Last year on a Friday night at the community pool in mid-June, Isaac asked the purpose of all those newly assembled fences and metal structures (bike racks) in the parking lot. We told him about the kids' triathlon that would take place 2 days later. He did a quick personal inventory:
1. I'm 5 (the youngest eligible age)
2. I can run
3. I can bike
4. I can swim
came to a typically confident conclusion:
I can WIN!
He asked to enter, and a few minutes later snagged one of the last 2 spots. Mom and Dad invested time in packet pick-up, sprucing up the bike, and early morning bike and helmet placement in "transition" and body numbering. Isaac had so much fun running, biking, swimming and winning (he "placed" in his division) with his peers, that this summer his lobbying to participate began much sooner.
Unlike some 6 year olds, he hadn't grown into a larger bike yet, and Grandma wondered if he would feel as happy after this triathlon, since Isaac - or his team - comes in first in all his imaginary competitions, and placing second in one's first real triathlon sets the real-life achievement pretty high to top.
Four waves of older runners with longer distances to cover started before the 5-6 year old boys and girls. After some warm up stretches and basic instruction in pacing themselves and bike riding/passing etiquette, they were OFF!
Jockeying for position
Finishing up the run, headed into "T-1" (first transition), to secure helmet and hop on bike (with 16" wheels :-)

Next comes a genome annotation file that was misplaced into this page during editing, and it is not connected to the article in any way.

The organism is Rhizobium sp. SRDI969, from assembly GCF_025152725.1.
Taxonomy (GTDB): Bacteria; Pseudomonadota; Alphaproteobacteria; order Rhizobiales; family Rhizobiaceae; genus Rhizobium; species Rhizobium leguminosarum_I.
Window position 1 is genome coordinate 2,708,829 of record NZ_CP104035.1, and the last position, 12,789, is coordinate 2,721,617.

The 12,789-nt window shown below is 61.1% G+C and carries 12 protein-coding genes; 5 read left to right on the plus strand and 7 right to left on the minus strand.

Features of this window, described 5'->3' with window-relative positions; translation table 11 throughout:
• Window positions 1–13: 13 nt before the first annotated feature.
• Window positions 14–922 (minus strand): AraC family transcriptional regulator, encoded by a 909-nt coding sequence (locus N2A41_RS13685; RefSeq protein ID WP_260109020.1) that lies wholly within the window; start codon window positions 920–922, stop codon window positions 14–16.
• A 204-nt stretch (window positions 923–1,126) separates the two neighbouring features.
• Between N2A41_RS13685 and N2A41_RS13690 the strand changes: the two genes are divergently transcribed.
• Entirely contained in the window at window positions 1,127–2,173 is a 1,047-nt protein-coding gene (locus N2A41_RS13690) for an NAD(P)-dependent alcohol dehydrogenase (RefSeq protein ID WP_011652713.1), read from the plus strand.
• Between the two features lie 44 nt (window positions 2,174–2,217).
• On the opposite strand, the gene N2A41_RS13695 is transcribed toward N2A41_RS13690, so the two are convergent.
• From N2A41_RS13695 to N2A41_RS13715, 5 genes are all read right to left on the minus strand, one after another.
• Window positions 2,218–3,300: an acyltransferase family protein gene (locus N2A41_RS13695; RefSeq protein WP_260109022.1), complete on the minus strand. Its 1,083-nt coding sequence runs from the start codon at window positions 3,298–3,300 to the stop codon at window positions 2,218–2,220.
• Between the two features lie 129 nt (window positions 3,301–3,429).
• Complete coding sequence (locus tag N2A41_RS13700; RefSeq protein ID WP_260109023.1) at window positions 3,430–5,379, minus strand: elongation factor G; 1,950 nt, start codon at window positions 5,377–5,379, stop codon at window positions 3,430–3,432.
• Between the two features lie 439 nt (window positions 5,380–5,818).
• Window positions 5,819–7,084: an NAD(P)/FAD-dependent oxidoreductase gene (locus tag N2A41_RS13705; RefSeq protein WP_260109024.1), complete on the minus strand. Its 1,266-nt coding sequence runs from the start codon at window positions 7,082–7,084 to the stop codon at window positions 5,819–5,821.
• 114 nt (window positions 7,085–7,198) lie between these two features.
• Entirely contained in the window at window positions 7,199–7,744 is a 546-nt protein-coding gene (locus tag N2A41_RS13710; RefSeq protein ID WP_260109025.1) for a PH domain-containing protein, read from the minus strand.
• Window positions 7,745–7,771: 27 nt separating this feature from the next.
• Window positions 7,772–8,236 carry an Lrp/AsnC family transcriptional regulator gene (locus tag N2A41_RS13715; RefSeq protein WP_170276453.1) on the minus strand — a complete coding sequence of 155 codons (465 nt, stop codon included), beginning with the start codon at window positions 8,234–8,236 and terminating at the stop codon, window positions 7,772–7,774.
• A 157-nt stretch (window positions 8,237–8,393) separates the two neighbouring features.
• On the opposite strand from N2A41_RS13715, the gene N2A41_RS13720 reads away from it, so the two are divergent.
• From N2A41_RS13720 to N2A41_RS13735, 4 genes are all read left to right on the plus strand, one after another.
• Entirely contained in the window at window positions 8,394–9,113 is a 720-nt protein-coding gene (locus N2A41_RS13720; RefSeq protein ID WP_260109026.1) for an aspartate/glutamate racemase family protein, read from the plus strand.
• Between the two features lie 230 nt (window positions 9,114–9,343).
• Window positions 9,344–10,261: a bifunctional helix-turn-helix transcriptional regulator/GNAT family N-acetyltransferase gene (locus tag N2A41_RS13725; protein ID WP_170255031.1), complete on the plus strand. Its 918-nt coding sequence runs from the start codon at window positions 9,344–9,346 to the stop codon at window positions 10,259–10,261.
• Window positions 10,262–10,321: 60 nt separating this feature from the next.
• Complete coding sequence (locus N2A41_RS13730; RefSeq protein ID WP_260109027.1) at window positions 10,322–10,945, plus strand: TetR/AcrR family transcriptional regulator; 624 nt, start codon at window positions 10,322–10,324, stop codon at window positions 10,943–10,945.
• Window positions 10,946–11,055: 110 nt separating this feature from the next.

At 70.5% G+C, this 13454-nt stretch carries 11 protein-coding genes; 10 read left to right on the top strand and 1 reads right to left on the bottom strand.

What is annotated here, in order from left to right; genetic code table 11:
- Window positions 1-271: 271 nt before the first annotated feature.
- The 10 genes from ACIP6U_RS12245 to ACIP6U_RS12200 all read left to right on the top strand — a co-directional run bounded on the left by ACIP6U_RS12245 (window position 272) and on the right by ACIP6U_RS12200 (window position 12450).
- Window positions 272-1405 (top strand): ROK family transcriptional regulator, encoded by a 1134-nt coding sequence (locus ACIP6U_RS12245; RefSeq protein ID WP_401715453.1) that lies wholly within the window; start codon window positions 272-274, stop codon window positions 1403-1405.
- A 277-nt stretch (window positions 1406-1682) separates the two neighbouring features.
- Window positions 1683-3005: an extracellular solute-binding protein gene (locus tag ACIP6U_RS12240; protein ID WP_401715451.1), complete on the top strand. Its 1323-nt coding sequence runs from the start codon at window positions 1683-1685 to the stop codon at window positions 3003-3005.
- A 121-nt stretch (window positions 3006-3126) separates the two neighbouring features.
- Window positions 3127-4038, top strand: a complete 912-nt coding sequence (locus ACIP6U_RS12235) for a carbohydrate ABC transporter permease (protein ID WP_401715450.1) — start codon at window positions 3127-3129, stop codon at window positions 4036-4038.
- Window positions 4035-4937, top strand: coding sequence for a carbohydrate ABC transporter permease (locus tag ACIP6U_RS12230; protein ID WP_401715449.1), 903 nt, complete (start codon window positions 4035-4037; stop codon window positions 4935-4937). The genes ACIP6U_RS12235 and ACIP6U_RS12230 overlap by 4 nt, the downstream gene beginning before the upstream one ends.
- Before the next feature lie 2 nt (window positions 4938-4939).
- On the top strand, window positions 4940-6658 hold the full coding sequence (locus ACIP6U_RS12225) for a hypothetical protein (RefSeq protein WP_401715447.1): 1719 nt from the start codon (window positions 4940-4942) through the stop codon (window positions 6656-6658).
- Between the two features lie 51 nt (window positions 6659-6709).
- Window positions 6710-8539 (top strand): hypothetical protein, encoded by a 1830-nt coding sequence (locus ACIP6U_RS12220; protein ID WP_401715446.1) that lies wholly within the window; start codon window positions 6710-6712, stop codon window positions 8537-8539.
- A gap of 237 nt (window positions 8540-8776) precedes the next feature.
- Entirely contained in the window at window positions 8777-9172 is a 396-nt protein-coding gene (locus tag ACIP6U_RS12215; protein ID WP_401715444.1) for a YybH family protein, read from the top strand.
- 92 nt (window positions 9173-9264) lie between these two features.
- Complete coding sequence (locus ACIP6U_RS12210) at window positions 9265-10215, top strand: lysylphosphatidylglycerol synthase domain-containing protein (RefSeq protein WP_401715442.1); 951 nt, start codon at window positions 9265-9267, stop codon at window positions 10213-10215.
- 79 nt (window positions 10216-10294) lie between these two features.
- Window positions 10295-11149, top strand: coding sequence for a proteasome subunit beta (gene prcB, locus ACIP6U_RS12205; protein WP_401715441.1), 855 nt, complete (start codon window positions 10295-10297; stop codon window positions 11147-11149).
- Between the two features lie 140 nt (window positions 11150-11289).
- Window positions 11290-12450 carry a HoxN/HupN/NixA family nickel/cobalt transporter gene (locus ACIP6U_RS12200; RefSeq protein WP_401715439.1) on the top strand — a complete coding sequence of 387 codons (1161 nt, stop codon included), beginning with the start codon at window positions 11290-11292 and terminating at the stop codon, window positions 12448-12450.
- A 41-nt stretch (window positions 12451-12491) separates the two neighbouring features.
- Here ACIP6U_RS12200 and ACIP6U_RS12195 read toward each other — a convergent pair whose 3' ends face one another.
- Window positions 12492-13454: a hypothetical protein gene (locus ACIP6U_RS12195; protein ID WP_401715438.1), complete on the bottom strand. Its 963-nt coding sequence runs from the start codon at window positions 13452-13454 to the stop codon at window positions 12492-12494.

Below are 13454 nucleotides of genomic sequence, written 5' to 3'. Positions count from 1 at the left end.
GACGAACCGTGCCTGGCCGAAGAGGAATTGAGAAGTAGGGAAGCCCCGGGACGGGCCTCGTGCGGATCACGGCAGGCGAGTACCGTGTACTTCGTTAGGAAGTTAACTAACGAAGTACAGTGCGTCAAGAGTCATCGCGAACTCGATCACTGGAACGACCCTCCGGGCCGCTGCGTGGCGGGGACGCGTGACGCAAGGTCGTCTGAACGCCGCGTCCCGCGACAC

Slowing down at the end of the bike to take the sharp corner and smile at Dad and Grandma.
Drop the bike and helmet in transition (T-2) and run with all your might to overtake
and pass the runner just ahead of you on the way to the pool. After witnessing that effort, Grandma wonders if you have any strength left for the swim.
A quick look back at "the competition" before exiting the pool.
OK, now to the FINISH LINE!
(What fun to see 2 small arms raised high in triumph of achievement as he reaches the end :-)
After several worried minutes of searching for his family, endorphin enriched triathlete is happy to show his medal and share his story.
Waiting to hear the results of the races and the winner of the bike give-away.
Boy, its hot out here. I wish the lifeguards would let me play in the splash pad.
Another "glory story" to fuel a young boy's imagination in the coming year.